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Detection of Calcified Aortic Plaques in an Apolipoprotein E Animal Model Using a Human Computed Tomography System for Ultra–High-resolution Imaging

A Feasibility Study

Manta, Calin PhD*; Meyer, Mathias MD; Géraud, Cyrill MD*; Roscher, Mareike PhD; Goerdt, Sergij MD*; Schoenberg, Stefan O. MD; Henzler, Thomas MD; Ong, Melissa M. MD

doi: 10.1097/RTI.0000000000000375
Imaging in Cardiac Risk Prediction

Purpose: The purpose of this study was to prospectively evaluate the feasibility of detecting calcified aortic plaques in apolipoprotein E knockout (ApoE-KO) mice using a state-of-the-art human computed tomography (CT) system.

Materials and Methods: Eleven ApoE-KO and 9 wild-type mice, all male, were examined in this study. After intraperitoneal injection of 6.6% ketamine all mice underwent 2 ultra–high-resolution CT protocols on a third-generation dual-source CT system at 120 kVp and 130 kVp tube voltage, both performed with a tube current time product of 1300 mAs. Images (0.4 mm) with an increment of 0.2 mm were reconstructed using an iterative reconstruction algorithm. Calcium detectability and scores (Agatston, volume, mass) were determined with a dedicated human calcium scoring software (CaScoring). After the CT examination, a calcium quantification assay of the aortae was performed to determine the aortic calcium content of each mouse. The CT scan time ranged between 40 and 48 seconds. All mice survived the procedure.

Results: Calcified plaques could be detected in 8 of 11 ApoE-KO mice. Quantification of calcium levels showed significant differences between those with morphologic calcium plaques detected in CT and those without (3.44±1.6 μg Ca2+/mg vs. 0.33±0.35 μg Ca2+/mg; P<0.05). The receiver-operating characteristics analysis revealed a total calcium cut-off value of 0.71 μg Ca2+/mg for the detection using calcium score algorithms (specificity: 100% and sensitivity: 90%).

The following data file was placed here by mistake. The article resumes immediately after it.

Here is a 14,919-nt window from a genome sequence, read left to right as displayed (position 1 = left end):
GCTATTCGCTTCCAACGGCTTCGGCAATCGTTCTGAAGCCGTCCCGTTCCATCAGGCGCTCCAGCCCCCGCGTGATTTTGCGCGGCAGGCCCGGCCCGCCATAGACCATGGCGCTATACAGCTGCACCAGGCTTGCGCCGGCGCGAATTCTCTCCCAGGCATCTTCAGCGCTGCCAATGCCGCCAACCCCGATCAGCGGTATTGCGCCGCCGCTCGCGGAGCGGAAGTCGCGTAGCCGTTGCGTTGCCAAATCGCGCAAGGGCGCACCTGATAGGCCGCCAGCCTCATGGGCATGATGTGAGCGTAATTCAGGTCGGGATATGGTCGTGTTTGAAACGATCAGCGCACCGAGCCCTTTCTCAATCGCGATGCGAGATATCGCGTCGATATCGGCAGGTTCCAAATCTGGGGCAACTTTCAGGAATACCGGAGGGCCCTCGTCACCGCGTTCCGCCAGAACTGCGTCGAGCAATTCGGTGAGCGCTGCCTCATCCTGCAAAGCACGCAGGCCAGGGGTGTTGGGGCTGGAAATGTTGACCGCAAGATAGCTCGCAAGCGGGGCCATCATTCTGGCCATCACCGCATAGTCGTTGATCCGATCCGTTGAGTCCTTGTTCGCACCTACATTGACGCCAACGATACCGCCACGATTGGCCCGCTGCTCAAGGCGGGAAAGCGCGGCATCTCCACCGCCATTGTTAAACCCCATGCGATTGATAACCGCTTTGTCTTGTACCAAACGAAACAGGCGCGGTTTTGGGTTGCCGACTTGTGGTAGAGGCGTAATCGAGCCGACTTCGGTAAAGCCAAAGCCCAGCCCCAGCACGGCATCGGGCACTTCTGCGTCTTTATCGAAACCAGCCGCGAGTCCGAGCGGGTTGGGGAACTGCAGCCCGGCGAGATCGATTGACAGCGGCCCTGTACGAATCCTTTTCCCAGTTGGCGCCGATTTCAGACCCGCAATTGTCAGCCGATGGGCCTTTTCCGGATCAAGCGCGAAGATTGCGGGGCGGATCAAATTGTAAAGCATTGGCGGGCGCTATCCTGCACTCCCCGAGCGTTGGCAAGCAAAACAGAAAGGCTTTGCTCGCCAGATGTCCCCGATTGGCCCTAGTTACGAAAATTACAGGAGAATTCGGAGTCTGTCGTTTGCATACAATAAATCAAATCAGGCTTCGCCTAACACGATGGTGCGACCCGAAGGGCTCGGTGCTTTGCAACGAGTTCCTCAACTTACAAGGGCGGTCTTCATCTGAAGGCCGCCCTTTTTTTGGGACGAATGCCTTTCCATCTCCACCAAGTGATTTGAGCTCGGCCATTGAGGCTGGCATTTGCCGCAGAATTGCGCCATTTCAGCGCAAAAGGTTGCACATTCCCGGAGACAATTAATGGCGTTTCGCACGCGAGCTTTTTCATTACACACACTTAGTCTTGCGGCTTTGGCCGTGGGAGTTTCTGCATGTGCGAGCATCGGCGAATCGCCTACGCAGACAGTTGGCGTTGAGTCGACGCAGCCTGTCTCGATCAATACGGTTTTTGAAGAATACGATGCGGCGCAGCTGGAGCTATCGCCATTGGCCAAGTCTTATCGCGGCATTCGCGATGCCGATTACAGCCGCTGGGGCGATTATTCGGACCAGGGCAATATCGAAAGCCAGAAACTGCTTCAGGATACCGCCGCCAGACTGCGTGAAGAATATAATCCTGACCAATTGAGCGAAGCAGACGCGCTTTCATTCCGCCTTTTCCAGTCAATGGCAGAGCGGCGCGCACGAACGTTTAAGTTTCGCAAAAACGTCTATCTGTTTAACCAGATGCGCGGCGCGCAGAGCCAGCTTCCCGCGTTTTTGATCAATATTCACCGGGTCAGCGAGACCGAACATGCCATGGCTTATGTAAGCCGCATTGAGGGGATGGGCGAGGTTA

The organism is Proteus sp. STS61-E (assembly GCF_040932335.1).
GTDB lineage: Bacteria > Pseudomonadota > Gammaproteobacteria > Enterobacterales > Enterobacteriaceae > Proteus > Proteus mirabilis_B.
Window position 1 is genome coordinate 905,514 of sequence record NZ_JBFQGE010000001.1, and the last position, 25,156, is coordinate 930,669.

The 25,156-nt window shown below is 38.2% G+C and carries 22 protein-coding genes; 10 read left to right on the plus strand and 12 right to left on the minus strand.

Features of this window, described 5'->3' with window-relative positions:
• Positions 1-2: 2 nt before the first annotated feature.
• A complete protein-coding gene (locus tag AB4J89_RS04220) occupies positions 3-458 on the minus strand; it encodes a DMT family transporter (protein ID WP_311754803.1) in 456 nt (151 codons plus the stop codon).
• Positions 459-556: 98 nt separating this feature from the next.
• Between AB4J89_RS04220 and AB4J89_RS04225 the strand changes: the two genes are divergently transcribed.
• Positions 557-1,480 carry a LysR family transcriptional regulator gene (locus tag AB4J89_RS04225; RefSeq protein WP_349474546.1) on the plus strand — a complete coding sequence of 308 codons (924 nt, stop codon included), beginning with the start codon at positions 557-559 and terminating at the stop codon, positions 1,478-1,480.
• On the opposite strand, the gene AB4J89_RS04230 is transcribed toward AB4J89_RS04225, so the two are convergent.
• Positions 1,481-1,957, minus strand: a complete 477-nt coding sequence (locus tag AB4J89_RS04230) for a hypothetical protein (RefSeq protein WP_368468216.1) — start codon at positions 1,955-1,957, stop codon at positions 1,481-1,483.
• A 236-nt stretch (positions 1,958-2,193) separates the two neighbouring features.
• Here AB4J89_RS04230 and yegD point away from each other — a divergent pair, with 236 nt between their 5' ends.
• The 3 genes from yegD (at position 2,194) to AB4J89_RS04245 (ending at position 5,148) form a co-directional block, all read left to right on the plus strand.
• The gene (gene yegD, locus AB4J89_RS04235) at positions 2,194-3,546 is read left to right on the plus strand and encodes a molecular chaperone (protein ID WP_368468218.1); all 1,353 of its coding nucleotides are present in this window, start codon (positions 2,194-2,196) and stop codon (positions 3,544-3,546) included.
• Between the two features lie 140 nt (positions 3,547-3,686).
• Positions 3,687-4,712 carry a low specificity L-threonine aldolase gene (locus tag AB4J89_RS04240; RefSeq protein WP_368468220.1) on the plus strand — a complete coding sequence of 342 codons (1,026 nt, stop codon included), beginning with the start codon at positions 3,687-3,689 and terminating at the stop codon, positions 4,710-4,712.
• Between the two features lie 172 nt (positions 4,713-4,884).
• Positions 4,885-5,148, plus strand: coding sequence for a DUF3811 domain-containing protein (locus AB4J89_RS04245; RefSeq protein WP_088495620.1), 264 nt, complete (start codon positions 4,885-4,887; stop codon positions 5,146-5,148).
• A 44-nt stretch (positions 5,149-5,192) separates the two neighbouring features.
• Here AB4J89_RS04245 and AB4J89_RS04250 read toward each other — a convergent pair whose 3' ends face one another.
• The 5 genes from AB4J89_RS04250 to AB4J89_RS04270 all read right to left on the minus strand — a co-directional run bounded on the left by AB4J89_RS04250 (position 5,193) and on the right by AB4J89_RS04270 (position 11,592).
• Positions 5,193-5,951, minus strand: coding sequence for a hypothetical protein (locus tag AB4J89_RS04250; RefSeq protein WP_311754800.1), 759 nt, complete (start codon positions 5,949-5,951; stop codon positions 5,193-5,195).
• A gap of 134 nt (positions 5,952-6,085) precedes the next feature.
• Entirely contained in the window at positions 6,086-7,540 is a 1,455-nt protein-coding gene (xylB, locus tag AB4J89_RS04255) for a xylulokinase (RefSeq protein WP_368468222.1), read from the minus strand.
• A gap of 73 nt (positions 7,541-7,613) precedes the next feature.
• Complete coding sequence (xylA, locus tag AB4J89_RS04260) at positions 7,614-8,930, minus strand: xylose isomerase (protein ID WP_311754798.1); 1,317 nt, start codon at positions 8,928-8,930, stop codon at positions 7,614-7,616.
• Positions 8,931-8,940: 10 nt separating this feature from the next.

Conclusion: Using a state-of-the-art human CT protocol and an in-human–established calcium scoring system allows for the detection and quantification of calcified aortic plaques in ApoE-KO mice. These results may facilitate preclinical imaging for translational and longitudinal atherosclerotic research studies.

*Department of Dermatology, Venereology and Allergology

Institute of Clinical Radiology and Nuclear Medicine, University Medical Center Mannheim, Heidelberg University, Mannheim

Department of Radiopharmaceutical Chemistry, DKFZ, Heidelberg, Germany

C.M. and M.M. contributed equally.

The authors declare no conflicts of interest.

Reprints: Mathias Meyer, MD, Institute of Clinical Radiology and Nuclear Medicine, Medical Faculty Mannheim, University of Heidelberg, Theodor-Kutzer-Ufer 1-3, Mannheim 68167, Germany (e-mail:

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